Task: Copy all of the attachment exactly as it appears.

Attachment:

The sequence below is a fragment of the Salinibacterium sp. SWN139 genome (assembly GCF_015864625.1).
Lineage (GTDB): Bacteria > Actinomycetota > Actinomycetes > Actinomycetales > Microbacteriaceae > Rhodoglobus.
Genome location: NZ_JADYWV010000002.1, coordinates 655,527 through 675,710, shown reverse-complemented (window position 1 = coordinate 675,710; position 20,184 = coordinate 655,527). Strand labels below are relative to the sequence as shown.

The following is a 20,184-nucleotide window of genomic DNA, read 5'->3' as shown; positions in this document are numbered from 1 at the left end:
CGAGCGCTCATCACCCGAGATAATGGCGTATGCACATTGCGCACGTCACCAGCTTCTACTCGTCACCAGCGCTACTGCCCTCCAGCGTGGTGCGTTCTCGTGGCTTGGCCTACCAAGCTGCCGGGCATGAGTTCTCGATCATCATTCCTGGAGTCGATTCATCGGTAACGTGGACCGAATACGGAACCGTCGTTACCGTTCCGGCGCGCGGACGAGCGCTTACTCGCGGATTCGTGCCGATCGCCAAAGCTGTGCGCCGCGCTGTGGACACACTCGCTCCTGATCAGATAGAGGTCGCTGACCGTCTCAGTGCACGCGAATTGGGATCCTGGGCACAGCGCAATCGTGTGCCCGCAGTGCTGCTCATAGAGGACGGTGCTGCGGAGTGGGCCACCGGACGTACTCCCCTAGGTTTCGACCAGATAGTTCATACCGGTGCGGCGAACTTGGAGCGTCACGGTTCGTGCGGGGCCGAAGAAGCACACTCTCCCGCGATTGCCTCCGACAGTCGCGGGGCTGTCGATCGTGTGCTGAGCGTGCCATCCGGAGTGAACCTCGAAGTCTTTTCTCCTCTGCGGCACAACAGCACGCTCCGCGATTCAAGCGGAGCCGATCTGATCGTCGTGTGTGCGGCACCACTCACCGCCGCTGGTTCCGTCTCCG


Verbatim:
The sequence below is a fragment of the Salinibacterium sp. SWN139 genome (assembly GCF_015864625.1).
Lineage (GTDB): Bacteria > Actinomycetota > Actinomycetes > Actinomycetales > Microbacteriaceae > Rhodoglobus.
Genome location: NZ_JADYWV010000002.1, coordinates 655,527 through 675,710, shown reverse-complemented (window position 1 = coordinate 675,710; position 20,184 = coordinate 655,527). Strand labels below are relative to the sequence as shown.

The following is a 20,184-nucleotide window of genomic DNA, read 5'->3' as shown; positions in this document are numbered from 1 at the left end:
CGAGCGCTCATCACCCGAGATAATGGCGTATGCACATTGCGCACGTCACCAGCTTCTACTCGTCACCAGCGCTACTGCCCTCCAGCGTGGTGCGTTCTCGTGGCTTGGCCTACCAAGCTGCCGGGCATGAGTTCTCGATCATCATTCCTGGAGTCGATTCATCGGTAACGTGGACCGAATACGGAACCGTCGTTACCGTTCCGGCGCGCGGACGAGCGCTTACTCGCGGATTCGTGCCGATCGCCAAAGCTGTGCGCCGCGCTGTGGACACACTCGCTCCTGATCAGATAGAGGTCGCTGACCGTCTCAGTGCACGCGAATTGGGATCCTGGGCACAGCGCAATCGTGTGCCCGCAGTGCTGCTCATAGAGGACGGTGCTGCGGAGTGGGCCACCGGACGTACTCCCCTAGGTTTCGACCAGATAGTTCATACCGGTGCGGCGAACTTGGAGCGTCACGGTTCGTGCGGGGCCGAAGAAGCACACTCTCCCGCGATTGCCTCCGACAGTCGCGGGGCTGTCGATCGTGTGCTGAGCGTGCCATCCGGAGTGAACCTCGAAGTCTTTTCTCCTCTGCGGCACAACAGCACGCTCCGCGATTCAAGCGGAGCCGATCTGATCGTCGTGTGTGCGGCACCACTCACCGCCGCTGGTTCCGTCTCCG